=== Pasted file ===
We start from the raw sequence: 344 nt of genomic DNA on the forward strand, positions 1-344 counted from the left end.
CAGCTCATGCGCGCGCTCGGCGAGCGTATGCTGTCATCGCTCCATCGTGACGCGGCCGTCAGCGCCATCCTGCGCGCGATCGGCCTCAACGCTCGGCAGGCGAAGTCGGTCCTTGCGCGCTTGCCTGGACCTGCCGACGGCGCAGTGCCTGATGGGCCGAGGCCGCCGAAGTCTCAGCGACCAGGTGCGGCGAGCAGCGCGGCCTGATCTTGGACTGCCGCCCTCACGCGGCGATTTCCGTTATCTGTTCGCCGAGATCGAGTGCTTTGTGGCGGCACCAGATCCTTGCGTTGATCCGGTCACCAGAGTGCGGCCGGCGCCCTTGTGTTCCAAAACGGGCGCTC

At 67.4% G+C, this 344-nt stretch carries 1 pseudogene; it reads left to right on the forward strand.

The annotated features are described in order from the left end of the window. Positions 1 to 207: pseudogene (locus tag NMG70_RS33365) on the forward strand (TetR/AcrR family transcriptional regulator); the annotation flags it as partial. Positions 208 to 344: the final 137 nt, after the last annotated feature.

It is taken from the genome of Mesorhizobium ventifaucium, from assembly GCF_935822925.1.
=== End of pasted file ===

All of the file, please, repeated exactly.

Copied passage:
We start from the raw sequence: 344 nt of genomic DNA on the forward strand, positions 1-344 counted from the left end.
CAGCTCATGCGCGCGCTCGGCGAGCGTATGCTGTCATCGCTCCATCGTGACGCGGCCGTCAGCGCCATCCTGCGCGCGATCGGCCTCAACGCTCGGCAGGCGAAGTCGGTCCTTGCGCGCTTGCCTGGACCTGCCGACGGCGCAGTGCCTGATGGGCCGAGGCCGCCGAAGTCTCAGCGACCAGGTGCGGCGAGCAGCGCGGCCTGATCTTGGACTGCCGCCCTCACGCGGCGATTTCCGTTATCTGTTCGCCGAGATCGAGTGCTTTGTGGCGGCACCAGATCCTTGCGTTGATCCGGTCACCAGAGTGCGGCCGGCGCCCTTGTGTTCCAAAACGGGCGCTC

At 67.4% G+C, this 344-nt stretch carries 1 pseudogene; it reads left to right on the forward strand.

The annotated features are described in order from the left end of the window. Positions 1 to 207: pseudogene (locus tag NMG70_RS33365) on the forward strand (TetR/AcrR family transcriptional regulator); the annotation flags it as partial. Positions 208 to 344: the final 137 nt, after the last annotated feature.

It is taken from the genome of Mesorhizobium ventifaucium, from assembly GCF_935822925.1.